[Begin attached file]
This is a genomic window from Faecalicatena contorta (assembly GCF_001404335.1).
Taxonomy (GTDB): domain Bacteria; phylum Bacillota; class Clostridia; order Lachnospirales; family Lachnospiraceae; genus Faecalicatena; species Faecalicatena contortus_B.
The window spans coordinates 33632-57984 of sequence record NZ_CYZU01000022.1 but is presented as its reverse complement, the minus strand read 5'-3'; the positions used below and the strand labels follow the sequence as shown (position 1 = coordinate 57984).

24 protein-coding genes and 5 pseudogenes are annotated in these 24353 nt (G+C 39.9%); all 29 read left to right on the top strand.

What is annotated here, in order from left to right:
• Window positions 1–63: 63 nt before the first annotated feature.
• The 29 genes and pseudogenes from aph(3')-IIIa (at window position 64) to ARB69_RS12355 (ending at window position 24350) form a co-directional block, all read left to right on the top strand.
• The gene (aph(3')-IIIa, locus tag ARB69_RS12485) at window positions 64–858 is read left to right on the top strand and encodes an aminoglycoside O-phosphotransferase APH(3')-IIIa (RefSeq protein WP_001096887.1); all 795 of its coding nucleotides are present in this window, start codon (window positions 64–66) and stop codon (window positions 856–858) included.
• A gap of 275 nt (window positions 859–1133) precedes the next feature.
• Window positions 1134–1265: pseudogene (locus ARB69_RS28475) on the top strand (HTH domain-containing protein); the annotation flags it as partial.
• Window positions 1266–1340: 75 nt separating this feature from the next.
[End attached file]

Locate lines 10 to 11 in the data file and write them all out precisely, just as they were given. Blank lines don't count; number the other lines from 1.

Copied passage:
• Window positions 1134–1265: pseudogene (locus ARB69_RS28475) on the top strand (HTH domain-containing protein); the annotation flags it as partial.
• Window positions 1266–1340: 75 nt separating this feature from the next.